Compare any two graphics cards:
Radeon HD 5570 vs Radeon HD 6570 (OEM) 2GB
IntroThe Radeon HD 5570 has a core clock speed of 650 MHz and a DDR3 memory speed of 900 MHz. It also makes use of a 128-bit memory bus, and makes use of a 40 nm design. It features 400(80x5) SPUs, 20 Texture Address Units, and 8 Raster Operation Units.
Compare all of that to the Radeon HD 6570 (OEM) 2GB, which has a core clock frequency of 650 MHz and a GDDR5 memory speed of 1000 MHz. It also features a 128-bit memory bus, and makes use of a 40 nm design. It is comprised of 480 SPUs, 24 TAUs, and 8 ROPs.
(No game benchmarks for this combination yet.)
Power Usage and Theoretical Benchmarks
Power Consumption (Max TDP)
In theory, the Radeon HD 6570 (OEM) 2GB should be 122% quicker than the Radeon HD 5570 overall, due to its greater bandwidth. (explain)
Texel RateThe Radeon HD 6570 (OEM) 2GB will be a bit (approximately 20%) more effective at texture filtering than the Radeon HD 5570. (explain)
Pixel RateBoth cards have the exact same pixel rate, so in theory they should be equally good at at anti-aliasing, and be able to handle the same screen resolutions. (explain)
Please note that the above 'benchmarks' are all just theoretical - the results were calculated based on the card's specifications, and real-world performance may (and probably will) vary at least a bit.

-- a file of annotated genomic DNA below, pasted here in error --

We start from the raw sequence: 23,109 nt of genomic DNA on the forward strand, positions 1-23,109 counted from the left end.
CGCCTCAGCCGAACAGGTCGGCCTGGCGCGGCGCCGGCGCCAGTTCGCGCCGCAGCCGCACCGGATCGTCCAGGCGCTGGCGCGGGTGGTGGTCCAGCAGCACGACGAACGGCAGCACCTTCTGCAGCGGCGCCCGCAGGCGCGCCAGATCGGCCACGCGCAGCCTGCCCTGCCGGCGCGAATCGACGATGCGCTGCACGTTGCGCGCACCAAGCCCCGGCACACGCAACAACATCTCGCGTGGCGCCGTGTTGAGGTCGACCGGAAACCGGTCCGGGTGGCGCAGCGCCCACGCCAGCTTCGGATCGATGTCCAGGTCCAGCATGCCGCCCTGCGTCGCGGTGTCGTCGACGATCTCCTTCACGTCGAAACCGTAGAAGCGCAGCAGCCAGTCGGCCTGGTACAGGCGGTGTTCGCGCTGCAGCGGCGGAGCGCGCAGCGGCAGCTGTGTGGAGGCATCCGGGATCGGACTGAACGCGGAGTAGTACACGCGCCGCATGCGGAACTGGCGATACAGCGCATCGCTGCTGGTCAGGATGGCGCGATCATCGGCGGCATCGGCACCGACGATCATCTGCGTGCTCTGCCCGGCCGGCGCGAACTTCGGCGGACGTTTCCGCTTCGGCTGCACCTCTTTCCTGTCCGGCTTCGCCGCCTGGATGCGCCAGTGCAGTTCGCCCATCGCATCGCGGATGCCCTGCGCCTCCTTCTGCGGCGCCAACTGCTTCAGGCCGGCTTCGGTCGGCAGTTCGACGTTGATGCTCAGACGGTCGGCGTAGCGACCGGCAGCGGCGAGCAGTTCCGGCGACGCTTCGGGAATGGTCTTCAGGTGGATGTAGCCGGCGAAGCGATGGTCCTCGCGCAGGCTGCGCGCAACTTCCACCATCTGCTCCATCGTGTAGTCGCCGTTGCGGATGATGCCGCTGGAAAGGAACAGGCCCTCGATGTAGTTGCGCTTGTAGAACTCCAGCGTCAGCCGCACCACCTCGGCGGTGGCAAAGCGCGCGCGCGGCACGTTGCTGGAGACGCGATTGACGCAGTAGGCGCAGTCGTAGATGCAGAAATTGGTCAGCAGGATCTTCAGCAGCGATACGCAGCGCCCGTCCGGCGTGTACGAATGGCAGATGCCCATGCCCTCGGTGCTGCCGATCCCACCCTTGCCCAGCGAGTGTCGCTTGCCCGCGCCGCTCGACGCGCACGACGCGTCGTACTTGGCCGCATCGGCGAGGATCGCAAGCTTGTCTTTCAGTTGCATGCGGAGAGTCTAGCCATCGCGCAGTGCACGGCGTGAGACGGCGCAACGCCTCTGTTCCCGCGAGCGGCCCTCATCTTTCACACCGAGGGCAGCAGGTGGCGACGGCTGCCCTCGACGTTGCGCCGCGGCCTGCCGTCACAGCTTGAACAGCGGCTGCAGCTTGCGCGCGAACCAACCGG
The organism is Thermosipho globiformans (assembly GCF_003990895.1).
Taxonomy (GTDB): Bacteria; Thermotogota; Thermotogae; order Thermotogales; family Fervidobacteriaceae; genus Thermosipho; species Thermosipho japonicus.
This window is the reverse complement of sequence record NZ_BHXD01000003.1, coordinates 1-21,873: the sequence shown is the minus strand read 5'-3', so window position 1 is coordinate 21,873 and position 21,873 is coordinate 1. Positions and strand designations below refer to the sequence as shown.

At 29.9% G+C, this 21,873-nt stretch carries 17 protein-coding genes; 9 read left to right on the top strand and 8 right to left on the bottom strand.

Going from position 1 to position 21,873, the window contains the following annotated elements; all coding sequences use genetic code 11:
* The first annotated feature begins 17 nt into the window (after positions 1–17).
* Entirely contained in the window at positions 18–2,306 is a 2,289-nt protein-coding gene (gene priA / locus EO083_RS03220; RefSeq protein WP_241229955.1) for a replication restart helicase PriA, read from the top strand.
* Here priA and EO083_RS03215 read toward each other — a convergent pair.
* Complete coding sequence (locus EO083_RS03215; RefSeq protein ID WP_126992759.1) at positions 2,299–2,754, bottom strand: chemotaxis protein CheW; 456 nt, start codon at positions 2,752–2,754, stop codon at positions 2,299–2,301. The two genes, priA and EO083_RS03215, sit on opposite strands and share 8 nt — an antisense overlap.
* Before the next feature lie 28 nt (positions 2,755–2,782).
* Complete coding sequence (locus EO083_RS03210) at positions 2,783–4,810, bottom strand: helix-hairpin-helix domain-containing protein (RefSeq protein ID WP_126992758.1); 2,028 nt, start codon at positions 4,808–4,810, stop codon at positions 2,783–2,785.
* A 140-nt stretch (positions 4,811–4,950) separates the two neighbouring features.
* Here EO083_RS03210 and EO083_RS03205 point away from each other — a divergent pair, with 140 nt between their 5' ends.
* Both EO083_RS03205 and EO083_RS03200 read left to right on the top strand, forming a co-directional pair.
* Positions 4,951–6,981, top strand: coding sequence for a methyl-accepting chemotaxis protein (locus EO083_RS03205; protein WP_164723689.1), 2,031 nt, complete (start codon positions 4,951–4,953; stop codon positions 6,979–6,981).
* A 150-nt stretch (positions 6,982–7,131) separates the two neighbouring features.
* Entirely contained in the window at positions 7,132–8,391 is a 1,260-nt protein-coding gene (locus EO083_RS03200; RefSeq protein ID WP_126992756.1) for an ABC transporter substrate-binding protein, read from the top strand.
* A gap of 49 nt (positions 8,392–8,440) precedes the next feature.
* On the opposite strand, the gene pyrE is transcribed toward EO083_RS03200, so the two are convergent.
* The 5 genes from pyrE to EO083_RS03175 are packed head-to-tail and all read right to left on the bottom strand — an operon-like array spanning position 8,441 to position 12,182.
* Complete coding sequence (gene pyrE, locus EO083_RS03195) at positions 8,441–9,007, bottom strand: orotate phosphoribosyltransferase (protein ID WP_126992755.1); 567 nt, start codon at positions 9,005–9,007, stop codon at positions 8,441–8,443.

Price ComparisonPlease note that the price comparisons are based on search keywords, and might not be the exact same card listed on this page. We have no control over the accuracy of their search results.
Memory Bandwidth: Memory bandwidth is the largest amount of information (counted in megabytes per second) that can be transported past the external memory interface in one second. It's calculated by multiplying the interface width by its memory speed. In the case of DDR RAM, the result should be multiplied by 2 again. If DDR5, multiply by ANOTHER 2x. The higher the card's memory bandwidth, the better the card will be in general. It especially helps with anti-aliasing, High Dynamic Range and high resolutions.
Texel Rate: Texel rate is the maximum amount of texture map elements (texels) that can be applied in one second. This is worked out by multiplying the total number of texture units of the card by the core speed of the chip. The higher the texel rate, the better the graphics card will be at handling texture filtering (anisotropic filtering - AF). It is measured in millions of texels per second.
Pixel Rate: Pixel rate is the maximum amount of pixels the video card could possibly write to its local memory in one second - measured in millions of pixels per second. Pixel rate is worked out by multiplying the amount of ROPs by the the core speed of the card. ROPs (Raster Operations Pipelines - also sometimes called Render Output Units) are responsible for drawing the pixels (image) on the screen. The actual pixel fill rate also depends on quite a few other factors, most notably the memory bandwidth of the card - the lower the bandwidth is, the lower the ability to get to the max fill rate.